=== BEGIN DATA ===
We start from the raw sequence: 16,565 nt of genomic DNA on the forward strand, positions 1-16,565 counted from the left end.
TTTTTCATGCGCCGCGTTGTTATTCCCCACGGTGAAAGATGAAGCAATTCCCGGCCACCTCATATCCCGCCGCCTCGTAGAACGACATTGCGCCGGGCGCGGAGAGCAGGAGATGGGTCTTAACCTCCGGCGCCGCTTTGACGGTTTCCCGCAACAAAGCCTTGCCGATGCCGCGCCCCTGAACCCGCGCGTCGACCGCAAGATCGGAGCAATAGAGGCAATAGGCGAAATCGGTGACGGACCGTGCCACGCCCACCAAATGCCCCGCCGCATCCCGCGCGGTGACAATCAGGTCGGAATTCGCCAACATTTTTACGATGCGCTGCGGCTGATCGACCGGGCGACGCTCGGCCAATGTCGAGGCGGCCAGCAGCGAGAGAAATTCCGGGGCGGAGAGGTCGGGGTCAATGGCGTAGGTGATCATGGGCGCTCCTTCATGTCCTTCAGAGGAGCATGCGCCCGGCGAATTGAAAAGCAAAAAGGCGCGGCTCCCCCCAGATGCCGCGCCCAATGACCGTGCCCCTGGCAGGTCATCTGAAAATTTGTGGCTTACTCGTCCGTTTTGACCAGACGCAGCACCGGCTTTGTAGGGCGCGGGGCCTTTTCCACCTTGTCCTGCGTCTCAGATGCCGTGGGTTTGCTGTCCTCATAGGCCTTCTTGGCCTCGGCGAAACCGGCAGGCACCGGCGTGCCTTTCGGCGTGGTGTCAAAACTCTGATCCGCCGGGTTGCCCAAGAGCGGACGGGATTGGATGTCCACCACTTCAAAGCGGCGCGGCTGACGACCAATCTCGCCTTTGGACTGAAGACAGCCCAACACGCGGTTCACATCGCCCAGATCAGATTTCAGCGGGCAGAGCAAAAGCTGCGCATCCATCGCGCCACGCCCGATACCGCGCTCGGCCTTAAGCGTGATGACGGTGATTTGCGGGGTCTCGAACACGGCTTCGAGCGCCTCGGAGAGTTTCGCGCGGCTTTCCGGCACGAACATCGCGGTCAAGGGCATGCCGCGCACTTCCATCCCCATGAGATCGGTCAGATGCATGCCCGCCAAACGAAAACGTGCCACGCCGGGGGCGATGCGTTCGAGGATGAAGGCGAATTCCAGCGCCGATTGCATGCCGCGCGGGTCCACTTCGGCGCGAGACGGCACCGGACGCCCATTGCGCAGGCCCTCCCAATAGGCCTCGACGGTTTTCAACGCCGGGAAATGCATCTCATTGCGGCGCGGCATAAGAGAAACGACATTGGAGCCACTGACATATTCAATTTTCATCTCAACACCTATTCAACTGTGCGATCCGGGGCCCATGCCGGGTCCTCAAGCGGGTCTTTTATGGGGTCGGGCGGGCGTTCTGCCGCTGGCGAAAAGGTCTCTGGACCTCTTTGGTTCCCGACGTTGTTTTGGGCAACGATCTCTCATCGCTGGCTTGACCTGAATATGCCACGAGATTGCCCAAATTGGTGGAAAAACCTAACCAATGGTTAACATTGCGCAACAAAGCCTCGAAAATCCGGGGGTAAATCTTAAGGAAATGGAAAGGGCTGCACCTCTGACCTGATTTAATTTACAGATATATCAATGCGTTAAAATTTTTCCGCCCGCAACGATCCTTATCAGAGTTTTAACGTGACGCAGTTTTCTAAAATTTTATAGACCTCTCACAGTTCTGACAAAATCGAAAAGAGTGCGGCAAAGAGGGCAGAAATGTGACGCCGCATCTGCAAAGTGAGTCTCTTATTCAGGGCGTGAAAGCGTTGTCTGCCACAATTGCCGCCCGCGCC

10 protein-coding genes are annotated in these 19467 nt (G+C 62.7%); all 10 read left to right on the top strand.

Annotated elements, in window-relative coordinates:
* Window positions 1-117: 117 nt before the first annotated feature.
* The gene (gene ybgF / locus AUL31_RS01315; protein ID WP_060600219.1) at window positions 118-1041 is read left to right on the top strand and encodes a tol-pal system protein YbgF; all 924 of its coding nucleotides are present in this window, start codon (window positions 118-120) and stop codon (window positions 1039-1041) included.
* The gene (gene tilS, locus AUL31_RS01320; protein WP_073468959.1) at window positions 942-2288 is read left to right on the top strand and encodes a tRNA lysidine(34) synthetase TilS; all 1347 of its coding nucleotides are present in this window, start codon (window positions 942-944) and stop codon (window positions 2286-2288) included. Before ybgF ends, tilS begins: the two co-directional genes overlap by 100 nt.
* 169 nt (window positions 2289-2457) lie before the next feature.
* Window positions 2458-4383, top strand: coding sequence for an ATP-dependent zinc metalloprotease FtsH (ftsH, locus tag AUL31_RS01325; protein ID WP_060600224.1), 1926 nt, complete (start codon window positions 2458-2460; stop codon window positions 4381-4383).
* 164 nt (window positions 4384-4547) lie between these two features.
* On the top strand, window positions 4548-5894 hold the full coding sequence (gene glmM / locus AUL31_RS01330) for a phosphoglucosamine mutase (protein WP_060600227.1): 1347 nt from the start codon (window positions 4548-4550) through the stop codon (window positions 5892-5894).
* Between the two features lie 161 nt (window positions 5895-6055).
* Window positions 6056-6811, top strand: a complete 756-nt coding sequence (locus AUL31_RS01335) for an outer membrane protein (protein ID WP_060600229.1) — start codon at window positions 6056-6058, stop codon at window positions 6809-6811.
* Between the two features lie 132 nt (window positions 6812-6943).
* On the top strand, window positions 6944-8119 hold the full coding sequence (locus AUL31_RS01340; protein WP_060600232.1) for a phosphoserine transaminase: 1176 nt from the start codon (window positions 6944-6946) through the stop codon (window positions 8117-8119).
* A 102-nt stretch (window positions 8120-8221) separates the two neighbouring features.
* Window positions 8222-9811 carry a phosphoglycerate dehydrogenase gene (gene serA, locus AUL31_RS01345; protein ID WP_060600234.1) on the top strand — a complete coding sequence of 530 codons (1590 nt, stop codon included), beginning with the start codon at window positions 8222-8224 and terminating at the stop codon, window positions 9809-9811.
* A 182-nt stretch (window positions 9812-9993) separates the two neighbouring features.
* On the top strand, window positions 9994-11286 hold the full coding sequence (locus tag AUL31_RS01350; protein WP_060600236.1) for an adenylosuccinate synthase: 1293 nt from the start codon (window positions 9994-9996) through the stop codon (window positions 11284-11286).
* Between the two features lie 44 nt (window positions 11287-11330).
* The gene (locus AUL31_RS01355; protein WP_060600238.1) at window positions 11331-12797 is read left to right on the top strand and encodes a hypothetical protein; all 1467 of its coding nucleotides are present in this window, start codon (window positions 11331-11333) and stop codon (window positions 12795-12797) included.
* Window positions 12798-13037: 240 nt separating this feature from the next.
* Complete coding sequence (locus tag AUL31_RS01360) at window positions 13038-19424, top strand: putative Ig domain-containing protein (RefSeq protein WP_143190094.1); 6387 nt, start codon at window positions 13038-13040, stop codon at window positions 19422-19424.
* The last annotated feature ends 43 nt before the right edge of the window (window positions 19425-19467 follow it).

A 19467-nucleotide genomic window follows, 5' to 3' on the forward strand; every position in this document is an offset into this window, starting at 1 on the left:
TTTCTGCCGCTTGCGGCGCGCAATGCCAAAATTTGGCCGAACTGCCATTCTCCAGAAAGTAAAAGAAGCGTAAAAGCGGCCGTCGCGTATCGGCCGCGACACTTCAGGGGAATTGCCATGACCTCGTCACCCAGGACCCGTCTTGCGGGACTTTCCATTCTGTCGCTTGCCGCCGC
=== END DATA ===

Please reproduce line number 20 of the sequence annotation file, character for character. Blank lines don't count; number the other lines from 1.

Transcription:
* Between the two features lie 44 nt (window positions 11287-11330).